5. Swine influenza or swine flu is a respiratory disease of pigs, which is caused by type A influenza virus that regularly causes outbreaks of influenza in pig populations. Specific swine influenza vaccines are available for pigs. The swine flu viruses are spread among pigs through close contact and through contaminated objects moving between infected and uninfected pigs. Symptoms include fever, depression, coughing, discharge from the nose and eyes, eye redness or inflammation.
  6. Taiwan has complained for a year or more of repeated missions by China’s air force near the self-ruled island, often in the southwestern part of its air defence zone near the Taiwan-controlled Pratas Islands.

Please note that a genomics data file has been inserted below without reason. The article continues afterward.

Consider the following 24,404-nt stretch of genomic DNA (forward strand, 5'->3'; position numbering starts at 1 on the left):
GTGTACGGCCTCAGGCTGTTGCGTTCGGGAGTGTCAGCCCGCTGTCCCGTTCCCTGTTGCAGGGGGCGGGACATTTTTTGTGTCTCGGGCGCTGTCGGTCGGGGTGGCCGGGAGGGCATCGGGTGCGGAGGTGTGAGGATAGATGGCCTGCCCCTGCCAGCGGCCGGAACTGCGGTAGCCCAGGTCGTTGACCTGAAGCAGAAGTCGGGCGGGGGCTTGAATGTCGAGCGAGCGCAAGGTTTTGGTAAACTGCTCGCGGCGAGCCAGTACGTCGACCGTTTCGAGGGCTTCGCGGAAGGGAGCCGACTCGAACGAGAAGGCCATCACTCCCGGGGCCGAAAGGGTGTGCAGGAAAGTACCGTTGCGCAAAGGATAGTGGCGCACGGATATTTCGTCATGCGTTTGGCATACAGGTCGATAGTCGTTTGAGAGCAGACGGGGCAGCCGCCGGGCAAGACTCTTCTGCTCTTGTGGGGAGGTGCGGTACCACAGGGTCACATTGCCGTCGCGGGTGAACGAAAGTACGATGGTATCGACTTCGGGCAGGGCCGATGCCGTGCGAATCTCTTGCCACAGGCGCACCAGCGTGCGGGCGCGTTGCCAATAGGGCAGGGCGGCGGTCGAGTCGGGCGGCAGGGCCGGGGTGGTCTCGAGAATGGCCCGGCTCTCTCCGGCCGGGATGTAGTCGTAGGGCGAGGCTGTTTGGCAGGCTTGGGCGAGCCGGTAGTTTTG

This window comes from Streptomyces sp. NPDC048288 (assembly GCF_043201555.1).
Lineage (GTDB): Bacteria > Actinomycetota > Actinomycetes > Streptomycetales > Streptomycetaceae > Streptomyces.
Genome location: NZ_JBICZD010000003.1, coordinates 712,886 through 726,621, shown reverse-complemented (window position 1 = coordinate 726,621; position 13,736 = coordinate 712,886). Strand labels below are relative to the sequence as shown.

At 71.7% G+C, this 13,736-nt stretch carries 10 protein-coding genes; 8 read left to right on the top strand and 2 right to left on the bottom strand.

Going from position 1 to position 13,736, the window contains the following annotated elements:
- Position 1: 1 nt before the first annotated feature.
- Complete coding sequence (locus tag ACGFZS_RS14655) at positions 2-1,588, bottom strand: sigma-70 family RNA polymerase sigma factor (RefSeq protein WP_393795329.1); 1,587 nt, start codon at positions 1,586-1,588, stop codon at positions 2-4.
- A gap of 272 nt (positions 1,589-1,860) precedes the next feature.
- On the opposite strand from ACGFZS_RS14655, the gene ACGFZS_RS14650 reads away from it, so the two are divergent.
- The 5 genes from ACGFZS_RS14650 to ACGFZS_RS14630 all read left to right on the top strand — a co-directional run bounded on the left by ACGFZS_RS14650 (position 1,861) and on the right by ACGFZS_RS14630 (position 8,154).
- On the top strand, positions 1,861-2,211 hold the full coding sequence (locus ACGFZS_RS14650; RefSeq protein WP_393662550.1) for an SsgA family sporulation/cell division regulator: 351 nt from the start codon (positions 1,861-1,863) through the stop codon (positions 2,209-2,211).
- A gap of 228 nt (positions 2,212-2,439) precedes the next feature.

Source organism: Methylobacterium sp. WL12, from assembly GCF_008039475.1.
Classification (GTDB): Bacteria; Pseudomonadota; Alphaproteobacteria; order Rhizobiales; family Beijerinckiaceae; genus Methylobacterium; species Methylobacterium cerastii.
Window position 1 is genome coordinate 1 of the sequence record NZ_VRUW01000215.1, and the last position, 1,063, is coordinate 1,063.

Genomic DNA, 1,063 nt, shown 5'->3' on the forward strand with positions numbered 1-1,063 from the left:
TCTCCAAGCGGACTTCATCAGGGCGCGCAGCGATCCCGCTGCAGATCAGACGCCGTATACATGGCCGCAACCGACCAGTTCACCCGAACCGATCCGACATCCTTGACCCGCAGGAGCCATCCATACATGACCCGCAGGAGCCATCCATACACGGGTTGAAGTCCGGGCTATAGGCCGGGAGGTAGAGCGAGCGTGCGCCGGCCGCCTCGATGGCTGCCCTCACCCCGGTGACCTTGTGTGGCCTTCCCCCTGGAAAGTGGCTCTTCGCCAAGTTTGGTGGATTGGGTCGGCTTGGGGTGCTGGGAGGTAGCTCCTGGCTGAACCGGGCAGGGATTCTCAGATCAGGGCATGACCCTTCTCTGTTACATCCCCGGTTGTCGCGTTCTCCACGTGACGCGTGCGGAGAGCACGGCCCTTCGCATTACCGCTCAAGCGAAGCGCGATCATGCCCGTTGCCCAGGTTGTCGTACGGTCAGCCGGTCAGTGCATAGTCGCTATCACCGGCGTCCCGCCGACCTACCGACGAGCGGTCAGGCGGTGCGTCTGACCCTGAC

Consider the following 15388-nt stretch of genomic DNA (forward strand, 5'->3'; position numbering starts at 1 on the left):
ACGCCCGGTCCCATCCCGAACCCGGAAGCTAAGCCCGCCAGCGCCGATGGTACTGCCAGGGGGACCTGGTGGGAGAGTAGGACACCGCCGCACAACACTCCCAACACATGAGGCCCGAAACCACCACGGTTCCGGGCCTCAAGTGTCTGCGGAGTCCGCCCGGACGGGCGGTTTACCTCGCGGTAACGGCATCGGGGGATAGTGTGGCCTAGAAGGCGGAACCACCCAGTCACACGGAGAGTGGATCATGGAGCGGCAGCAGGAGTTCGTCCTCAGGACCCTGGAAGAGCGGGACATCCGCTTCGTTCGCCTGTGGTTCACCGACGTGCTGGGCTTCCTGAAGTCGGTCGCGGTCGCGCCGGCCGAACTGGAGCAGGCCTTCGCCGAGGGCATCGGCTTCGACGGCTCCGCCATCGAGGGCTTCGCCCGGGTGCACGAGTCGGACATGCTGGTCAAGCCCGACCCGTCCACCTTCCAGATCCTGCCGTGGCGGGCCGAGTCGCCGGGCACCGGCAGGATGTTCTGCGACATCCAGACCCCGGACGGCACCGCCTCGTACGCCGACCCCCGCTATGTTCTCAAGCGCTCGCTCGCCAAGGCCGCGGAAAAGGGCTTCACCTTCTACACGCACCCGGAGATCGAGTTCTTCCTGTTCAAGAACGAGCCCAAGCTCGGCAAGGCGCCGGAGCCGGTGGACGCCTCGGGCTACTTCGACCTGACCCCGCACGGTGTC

7. Green hydrogen is created using renewable energy instead of fossil fuels. It has the potential to provide clean power for manufacturing, transportation, and the only byproduct is water.
  8. The G33 (or the Friends of Special Products in agriculture) is a coalition of developing countries, established prior to the 2003 Cancun ministerial conference, that have coordinated during the Doha Round of World Trade Organization negotiations, specifically in regard to agriculture. There are currently 47 members in the G33. The group has “defensive” concerns regarding agriculture in relation to WTO negotiations, and seeks to limit the degree of market opening required of developing countries. The group has advocated the creation of a “special products” exemption, which would allow
    developing countries to exempt certain products from tariff reductions, and also a “special safeguard mechanism” which would permit tariff increases in response to import surges.
  9. The WHO Emergency Use Listing Procedure (EUL) is a risk-based procedure for assessing and listing unlicensed vaccines, therapeutics and in vitro diagnostics with the ultimate aim of expediting the availability of these products to people affected by a public health emergency.